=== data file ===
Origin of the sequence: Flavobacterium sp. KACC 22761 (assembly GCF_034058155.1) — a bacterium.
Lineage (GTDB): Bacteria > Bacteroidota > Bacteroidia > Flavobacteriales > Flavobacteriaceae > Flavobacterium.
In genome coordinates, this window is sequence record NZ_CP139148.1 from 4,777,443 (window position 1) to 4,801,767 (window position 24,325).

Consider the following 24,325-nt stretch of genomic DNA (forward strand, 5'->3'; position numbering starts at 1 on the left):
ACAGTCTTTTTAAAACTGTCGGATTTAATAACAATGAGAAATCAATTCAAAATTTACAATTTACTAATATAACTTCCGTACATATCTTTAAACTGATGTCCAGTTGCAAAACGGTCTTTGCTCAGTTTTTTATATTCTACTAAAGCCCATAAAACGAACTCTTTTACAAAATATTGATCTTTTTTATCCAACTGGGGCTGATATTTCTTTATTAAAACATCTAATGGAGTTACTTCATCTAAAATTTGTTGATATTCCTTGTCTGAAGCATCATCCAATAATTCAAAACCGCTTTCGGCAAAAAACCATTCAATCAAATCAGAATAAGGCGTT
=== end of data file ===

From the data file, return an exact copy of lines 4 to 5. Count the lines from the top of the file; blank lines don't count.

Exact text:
Consider the following 24,325-nt stretch of genomic DNA (forward strand, 5'->3'; position numbering starts at 1 on the left):
ACAGTCTTTTTAAAACTGTCGGATTTAATAACAATGAGAAATCAATTCAAAATTTACAATTTACTAATATAACTTCCGTACATATCTTTAAACTGATGTCCAGTTGCAAAACGGTCTTTGCTCAGTTTTTTATATTCTACTAAAGCCCATAAAACGAACTCTTTTACAAAATATTGATCTTTTTTATCCAACTGGGGCTGATATTTCTTTATTAAAACATCTAATGGAGTTACTTCATCTAAAATTTGTTGATATTCCTTGTCTGAAGCATCATCCAATAATTCAAAACCGCTTTCGGCAAAAAACCATTCAATCAAATCAGAATAAGGCGTT